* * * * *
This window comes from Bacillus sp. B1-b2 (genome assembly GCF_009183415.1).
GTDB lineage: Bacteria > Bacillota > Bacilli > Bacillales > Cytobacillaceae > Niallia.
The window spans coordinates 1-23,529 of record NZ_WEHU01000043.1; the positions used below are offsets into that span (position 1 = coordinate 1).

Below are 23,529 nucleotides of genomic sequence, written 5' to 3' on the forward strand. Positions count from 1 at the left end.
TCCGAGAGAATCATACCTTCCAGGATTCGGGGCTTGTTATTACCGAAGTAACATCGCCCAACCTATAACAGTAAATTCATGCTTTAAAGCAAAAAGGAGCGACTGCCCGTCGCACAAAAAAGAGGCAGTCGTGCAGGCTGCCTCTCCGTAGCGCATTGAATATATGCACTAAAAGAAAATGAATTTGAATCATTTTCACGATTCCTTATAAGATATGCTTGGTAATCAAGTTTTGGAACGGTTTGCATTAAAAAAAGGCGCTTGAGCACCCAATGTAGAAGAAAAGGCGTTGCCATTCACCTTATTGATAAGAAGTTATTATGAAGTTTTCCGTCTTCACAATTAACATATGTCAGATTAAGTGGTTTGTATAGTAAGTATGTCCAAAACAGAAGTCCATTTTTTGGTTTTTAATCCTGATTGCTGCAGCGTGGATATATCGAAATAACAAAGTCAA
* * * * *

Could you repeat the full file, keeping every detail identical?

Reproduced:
This window comes from Bacillus sp. B1-b2 (genome assembly GCF_009183415.1).
GTDB lineage: Bacteria > Bacillota > Bacilli > Bacillales > Cytobacillaceae > Niallia.
The window spans coordinates 1-23,529 of record NZ_WEHU01000043.1; the positions used below are offsets into that span (position 1 = coordinate 1).

Below are 23,529 nucleotides of genomic sequence, written 5' to 3' on the forward strand. Positions count from 1 at the left end.
TCCGAGAGAATCATACCTTCCAGGATTCGGGGCTTGTTATTACCGAAGTAACATCGCCCAACCTATAACAGTAAATTCATGCTTTAAAGCAAAAAGGAGCGACTGCCCGTCGCACAAAAAAGAGGCAGTCGTGCAGGCTGCCTCTCCGTAGCGCATTGAATATATGCACTAAAAGAAAATGAATTTGAATCATTTTCACGATTCCTTATAAGATATGCTTGGTAATCAAGTTTTGGAACGGTTTGCATTAAAAAAAGGCGCTTGAGCACCCAATGTAGAAGAAAAGGCGTTGCCATTCACCTTATTGATAAGAAGTTATTATGAAGTTTTCCGTCTTCACAATTAACATATGTCAGATTAAGTGGTTTGTATAGTAAGTATGTCCAAAACAGAAGTCCATTTTTTGGTTTTTAATCCTGATTGCTGCAGCGTGGATATATCGAAATAACAAAGTCAA